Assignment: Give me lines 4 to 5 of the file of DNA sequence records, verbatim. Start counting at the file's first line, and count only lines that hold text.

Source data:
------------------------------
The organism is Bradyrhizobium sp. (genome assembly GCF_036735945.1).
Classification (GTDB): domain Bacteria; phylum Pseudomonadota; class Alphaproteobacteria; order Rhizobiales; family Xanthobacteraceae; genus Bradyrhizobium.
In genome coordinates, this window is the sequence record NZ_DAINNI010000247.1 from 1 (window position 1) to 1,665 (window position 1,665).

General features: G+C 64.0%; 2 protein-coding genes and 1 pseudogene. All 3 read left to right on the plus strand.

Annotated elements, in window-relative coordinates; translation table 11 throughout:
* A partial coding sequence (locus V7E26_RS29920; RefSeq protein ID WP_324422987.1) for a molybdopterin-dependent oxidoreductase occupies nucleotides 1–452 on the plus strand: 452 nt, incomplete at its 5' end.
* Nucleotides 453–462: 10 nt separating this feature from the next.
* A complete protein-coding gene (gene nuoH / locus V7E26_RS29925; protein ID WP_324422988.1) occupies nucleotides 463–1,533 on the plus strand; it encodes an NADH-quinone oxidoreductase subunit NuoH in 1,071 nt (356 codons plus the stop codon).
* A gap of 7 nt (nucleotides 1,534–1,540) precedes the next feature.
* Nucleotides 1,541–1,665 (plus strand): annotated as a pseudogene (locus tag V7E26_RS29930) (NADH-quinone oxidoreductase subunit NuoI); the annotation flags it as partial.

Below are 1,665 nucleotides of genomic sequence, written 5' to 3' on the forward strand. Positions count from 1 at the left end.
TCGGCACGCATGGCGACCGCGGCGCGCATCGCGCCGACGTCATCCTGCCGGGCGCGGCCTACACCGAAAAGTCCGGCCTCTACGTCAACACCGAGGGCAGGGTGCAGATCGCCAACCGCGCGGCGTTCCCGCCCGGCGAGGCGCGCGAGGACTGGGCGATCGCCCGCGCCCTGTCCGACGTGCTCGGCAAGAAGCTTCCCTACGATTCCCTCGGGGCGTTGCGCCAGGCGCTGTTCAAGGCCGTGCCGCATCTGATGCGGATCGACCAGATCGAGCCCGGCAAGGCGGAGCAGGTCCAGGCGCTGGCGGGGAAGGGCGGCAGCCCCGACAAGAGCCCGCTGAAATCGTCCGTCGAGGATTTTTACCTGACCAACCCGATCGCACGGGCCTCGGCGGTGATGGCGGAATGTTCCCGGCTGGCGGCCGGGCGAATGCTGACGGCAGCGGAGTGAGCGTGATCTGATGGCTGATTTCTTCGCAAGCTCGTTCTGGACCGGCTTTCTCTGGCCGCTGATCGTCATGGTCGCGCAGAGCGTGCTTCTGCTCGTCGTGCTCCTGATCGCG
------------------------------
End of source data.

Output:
General features: G+C 64.0%; 2 protein-coding genes and 1 pseudogene. All 3 read left to right on the plus strand.

Annotated elements, in window-relative coordinates; translation table 11 throughout: